Alocasia macrorrhiza

Alocasia macrorrhiza in the garden of Linda Macaulay in Sydney

Alocasia macrorrhiza (ht 1-2m), hailing from India, Sri Lanka and Malaysia, is sometimes referred to as 'elephant's ears'. The resemblance is rather remarkable and these imposing foliage plants can really make a statement in a garden. These plants belong to the broad plant family known as the Araceae, the members of which are sometimes known as aroids. Many of these plants come from tropical climates and were traditionally used as houseplants. However, in Sydney we can grow many of them outdoors as permanent plantings, or in pots. On the whole, they are best suited to shadier parts of the garden, with sufficient moisture: many can actually grow well in ponds.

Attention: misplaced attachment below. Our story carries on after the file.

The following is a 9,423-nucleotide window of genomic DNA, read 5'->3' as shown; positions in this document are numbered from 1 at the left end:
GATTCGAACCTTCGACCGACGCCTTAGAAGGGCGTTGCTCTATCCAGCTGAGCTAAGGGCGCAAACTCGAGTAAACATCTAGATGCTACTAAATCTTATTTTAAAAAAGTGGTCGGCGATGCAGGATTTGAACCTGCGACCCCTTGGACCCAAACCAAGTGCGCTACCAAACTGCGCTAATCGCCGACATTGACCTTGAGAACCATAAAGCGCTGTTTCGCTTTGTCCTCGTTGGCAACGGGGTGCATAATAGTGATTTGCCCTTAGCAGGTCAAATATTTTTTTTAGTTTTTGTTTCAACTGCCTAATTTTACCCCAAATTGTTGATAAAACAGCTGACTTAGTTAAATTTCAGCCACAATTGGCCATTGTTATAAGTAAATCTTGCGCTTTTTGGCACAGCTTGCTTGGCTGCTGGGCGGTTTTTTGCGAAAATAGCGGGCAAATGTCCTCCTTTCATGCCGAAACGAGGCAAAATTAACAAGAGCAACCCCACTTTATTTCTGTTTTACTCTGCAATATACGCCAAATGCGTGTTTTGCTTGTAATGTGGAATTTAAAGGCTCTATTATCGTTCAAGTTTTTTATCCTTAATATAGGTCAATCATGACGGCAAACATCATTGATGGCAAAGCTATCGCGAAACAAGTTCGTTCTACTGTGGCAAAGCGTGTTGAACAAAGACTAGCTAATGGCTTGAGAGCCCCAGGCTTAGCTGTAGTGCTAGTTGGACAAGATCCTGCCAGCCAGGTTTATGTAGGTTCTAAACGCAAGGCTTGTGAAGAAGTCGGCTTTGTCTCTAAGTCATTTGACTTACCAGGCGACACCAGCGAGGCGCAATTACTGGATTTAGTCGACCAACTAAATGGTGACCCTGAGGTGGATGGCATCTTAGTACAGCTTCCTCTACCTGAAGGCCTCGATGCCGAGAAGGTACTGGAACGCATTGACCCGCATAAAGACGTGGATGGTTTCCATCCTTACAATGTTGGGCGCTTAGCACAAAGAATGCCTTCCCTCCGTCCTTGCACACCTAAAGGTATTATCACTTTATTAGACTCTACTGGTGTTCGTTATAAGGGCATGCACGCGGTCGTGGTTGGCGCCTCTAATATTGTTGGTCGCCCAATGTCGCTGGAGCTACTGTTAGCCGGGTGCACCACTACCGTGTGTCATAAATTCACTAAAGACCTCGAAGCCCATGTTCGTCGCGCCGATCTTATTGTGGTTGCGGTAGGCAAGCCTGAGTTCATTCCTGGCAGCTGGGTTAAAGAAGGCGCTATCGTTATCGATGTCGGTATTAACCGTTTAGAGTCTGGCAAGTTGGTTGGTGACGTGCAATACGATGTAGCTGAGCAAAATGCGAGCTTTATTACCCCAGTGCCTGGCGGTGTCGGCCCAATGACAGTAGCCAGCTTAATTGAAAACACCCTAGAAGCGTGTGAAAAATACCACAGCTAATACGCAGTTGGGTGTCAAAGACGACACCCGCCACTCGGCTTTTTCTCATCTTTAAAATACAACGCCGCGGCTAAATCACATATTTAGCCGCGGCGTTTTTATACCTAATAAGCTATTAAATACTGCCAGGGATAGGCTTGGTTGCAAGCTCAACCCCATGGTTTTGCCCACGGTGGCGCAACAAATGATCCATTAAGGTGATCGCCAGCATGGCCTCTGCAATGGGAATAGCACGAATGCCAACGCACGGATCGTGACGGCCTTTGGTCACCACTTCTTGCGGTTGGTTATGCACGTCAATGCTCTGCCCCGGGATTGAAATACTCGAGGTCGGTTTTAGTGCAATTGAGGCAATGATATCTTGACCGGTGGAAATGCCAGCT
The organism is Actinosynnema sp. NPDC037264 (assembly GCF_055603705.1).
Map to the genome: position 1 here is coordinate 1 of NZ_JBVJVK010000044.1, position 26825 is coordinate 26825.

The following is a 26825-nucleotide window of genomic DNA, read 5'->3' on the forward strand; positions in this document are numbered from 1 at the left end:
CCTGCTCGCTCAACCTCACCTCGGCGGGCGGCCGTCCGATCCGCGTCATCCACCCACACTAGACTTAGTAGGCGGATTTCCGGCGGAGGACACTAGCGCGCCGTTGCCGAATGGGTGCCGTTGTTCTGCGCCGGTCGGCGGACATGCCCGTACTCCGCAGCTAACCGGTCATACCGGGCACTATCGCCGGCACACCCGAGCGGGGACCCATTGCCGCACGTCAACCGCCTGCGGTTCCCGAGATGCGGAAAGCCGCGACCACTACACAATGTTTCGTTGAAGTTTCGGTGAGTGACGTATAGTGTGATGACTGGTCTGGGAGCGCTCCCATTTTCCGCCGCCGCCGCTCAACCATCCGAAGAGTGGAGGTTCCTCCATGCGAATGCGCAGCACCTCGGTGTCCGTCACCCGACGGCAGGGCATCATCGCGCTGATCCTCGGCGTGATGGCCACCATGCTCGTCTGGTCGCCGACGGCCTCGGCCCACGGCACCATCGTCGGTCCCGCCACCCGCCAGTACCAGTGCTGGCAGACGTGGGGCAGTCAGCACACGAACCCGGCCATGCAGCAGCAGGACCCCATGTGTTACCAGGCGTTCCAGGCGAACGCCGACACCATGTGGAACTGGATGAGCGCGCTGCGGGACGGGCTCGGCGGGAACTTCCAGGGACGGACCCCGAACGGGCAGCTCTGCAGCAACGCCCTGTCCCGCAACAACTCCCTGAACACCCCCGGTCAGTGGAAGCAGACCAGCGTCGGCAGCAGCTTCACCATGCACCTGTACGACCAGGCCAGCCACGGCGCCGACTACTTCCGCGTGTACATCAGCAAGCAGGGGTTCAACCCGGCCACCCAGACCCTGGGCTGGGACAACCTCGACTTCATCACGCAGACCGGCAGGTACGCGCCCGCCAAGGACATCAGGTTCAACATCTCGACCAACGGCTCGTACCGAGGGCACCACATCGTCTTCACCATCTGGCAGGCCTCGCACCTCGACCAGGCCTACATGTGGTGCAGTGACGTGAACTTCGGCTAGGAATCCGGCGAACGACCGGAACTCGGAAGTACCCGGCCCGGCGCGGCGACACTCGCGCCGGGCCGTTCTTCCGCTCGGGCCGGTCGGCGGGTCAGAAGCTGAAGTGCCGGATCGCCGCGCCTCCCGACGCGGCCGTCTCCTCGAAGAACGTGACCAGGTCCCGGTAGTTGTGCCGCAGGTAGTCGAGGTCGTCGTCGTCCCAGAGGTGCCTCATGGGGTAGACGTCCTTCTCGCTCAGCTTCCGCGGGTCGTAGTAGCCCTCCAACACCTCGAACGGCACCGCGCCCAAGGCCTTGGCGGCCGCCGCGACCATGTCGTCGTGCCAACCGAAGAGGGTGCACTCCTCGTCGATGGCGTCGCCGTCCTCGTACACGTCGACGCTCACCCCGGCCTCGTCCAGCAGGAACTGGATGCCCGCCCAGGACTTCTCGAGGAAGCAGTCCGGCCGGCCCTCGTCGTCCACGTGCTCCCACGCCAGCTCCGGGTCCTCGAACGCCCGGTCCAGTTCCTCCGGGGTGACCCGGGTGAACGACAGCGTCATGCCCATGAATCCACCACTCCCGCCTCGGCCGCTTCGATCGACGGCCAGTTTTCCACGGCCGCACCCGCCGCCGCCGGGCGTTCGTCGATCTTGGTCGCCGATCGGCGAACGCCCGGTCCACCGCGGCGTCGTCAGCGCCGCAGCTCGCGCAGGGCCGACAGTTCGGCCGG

Alocasia macrorrhiza in the Royal Botanic Garden Sydney

They can introduce an element of bold contrast with their distinctive leaves and flowers, and mix in well with other warm-climate plants that grow well in our climate, creating the ambience of a tropical rain forest. Alocasia macrorrhiza has enormous, mid to dark green arrowhead-shaped leaves, which provide a very satisfying contrast to ferny, strappy or grass-like foliage in the garden. Their flowers are not very showy. There are some other stunning species and hybrids with silver- or dark-veined leaves and other variegations, but they seem to be more cold sensitive and don't survive Sydney winters as easily as the common species. However, the cultivar 'Lime Zinger' (perhaps more correctly called Xanthosoma 'Lime Ginger' but often sold as an Alocasia), with stunning lime-coloured leaves, seems to survive Sydney winters. The cultivars in general may do better in pots, moved under shelter in winter. Propagation of Alocasia is by division of the tubers.